Despite China’s “Great Firewall” approach to Internet security, its domestic infrastructure is more vulnerable to cyber warfare than the United States. Much has been made of China’s cyber prowess, with numerous media reports heralding the imminent collapse of America’s Internet frontier due to cyber assaults from abroad. Much of this analysis, however, has confused audacity for enduring capability. Each Chinese hack dissipates the advantage of “zero” day vulnerabilities while the security of our infrastructure improves with each discovered attack. Each assault launched in peacetime helps build the future security of wartime networks.
When it does come, cyber-warfare will resemble a series of lighting-fast sword duels rather than the heavyweight boxing matches characteristic of warfare in the last century. With effective preparation of the battlespace, cyber-attacks can be recognized and quickly parried. Each successful defense can be followed up with a counter strike along the same network access pathway. This can neutralize the original threat vector and provide valuable intelligence to drive future offensive strikes. This contrasts with military engagements in the past. Most 20th century battles more closely resembled heavy weight boxing matches. Industrialized armies relied on massed firepower to pummel opposition into submission through attrition. Stubborn attacks and defense would often prevail. In cyber-based sword fights, however, the fight will be over before you have time to raise the alarm. With three quarters of U.S. Fortune 500 companies hacked in 2015, this is a war we need to win.[viii]
In the future, governments will face significant challenges in exerting control over cyberspace given the borderless nature of Internet connectivity and the unrestrained flood of information it has unleashed. Within this context, the U.S. Intelligence Community (IC) faces the greatest test in its history. To successfully face these challenges, the enterprise must strive to know first so that it may act first.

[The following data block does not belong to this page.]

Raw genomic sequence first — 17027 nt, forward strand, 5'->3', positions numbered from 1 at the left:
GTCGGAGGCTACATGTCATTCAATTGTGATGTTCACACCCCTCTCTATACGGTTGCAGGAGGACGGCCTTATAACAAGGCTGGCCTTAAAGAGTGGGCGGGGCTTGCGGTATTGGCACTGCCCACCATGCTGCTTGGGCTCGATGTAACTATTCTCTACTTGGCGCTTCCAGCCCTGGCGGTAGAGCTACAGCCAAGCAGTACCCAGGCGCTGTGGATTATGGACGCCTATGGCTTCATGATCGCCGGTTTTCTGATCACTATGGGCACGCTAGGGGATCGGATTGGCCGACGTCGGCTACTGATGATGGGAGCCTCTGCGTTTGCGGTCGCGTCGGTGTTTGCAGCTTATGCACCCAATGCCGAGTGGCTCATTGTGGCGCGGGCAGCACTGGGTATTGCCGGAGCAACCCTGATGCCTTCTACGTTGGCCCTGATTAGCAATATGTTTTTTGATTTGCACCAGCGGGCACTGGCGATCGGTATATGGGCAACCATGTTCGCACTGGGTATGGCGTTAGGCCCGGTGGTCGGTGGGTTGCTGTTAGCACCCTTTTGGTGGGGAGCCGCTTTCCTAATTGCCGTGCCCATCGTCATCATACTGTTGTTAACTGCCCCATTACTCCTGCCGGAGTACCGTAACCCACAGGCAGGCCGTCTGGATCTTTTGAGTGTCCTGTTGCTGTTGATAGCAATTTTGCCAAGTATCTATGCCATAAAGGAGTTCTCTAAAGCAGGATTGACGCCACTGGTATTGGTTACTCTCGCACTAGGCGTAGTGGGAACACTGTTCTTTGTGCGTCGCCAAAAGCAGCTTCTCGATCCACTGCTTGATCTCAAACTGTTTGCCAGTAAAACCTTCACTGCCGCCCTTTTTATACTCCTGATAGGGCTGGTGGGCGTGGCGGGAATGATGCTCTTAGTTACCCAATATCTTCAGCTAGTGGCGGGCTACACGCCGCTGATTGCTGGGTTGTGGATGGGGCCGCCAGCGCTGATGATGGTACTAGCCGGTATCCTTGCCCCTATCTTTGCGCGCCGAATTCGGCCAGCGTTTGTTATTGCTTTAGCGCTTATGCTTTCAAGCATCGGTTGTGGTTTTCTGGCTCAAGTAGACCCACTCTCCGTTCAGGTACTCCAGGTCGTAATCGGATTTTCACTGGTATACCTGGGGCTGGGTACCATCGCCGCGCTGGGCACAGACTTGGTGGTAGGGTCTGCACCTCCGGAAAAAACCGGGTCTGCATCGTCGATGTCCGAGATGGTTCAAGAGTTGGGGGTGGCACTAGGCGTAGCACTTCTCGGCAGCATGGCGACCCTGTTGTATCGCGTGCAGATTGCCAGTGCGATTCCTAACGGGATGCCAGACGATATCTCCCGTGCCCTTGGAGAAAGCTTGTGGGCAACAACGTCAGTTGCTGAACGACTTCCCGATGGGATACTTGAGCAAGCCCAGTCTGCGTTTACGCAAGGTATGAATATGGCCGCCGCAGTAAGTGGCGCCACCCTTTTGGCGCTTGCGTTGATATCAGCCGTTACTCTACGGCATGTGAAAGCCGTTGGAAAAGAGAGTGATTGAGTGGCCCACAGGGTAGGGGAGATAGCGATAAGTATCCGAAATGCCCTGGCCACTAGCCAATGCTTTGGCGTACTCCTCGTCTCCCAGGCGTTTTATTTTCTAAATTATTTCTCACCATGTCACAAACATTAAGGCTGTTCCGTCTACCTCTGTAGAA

Better Intelligence Delivered Faster
The basic nature of intelligence in the 21st century will not change. It will remain sensitive information collected and evaluated in response to the requirements of decision-makers. The process of intelligence, however, must experience drastic change if it is to remain relevant in the digital information age. To be successful, future intelligence must know first so that decision makers can act first. Knowing first will be complicated by a deluge of information, most of it incomplete, erroneous, inaccurate or irrelevant. Intelligence analysis will be challenged to find the right needle among needles in a universe of haystacks. Also of critical importance, this information must be known faster with a greater degree of evidentiary certainty than was standard in the industrial age. This is necessary given the need for quick action by decision-makers operating within significant legal and policy limitations. To be successful, the processes inherent in the intelligence cycle – requirements, collection, processing, analysis and dissemination – must meet shorter timelines, while sifting through ever-larger datasets in support of new customers facing complex policy end games. To address these realities, the IC must create broader social networks across both the government and private sector that can fuse the expertise, resources and legal authorities needed to attack future problems. The wars in Iraq and Afghanistan underscore the importance of developing broad networks to achieve objectives. The national security establishment learned the hard way that it takes a network to defeat a network.